Water, sanitation and hygiene services critical to curbing antibiotic ‘quick fix’

1 min read
Image: WaterAid/ Guilhem Alandry

The rise of drug-resistant bacteria is a global threat that could make simple injuries and illnesses life threatening and routine medical procedures too high-risk to perform.

Addressing antimicrobial resistance (AMR) is a multifaceted challenge, but what is often overlooked is reducing the need to use antibiotics. Antibiotics are regularly relied on to treat infections in healthcare facilities and communities that don't have adequate water, sanitation and hygiene (WASH) services. Recent reports from the World Bank and Chatham House confirm that unhygienic conditions are a major cause of antibiotic use in low- and middle-income countries, and that WASH improvements are a cost-effective way to reduce this. Practical steps to improve WASH, especially in low-resource settings, could reduce antibiotic use and thereby resistance, making a huge contribution to controlling the spread of AMR.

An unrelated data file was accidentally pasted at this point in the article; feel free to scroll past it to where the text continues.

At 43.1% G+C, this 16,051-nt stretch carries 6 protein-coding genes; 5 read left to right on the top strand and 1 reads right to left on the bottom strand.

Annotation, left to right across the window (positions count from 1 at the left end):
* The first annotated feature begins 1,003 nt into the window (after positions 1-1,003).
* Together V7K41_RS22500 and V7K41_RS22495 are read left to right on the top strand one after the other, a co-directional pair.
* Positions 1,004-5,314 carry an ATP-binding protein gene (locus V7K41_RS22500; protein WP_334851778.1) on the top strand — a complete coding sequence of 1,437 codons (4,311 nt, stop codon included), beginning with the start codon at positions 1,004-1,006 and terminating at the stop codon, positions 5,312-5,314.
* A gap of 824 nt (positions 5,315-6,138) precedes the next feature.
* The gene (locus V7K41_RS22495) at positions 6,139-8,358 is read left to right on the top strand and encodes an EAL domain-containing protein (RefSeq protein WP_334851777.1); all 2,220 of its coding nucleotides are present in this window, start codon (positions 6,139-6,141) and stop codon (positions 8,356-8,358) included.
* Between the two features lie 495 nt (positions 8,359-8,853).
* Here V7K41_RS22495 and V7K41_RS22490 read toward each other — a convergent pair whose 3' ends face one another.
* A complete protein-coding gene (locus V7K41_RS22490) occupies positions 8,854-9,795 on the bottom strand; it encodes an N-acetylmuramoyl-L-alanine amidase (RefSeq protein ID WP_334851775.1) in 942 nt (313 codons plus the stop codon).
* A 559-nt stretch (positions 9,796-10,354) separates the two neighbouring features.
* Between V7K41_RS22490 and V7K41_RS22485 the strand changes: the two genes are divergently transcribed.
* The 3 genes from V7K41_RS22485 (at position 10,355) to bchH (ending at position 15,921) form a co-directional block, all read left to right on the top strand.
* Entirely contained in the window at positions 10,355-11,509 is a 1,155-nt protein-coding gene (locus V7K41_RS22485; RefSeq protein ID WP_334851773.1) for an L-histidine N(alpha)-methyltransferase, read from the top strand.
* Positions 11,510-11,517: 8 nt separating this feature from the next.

Read Alison Macintyre, Celina Hanson, Leah Richardson and Mengying Ren's article published on DevPolicy.org, on the critical role of WASH in tackling antibiotic resistance. Alison is Technical Lead for Health at WaterAid Australia, Celina is a Policy Advisor at ReAct, Leah is WaterAid Sweden's WASH and Health Advisor and Mengying is a Policy Advisor at ReAct.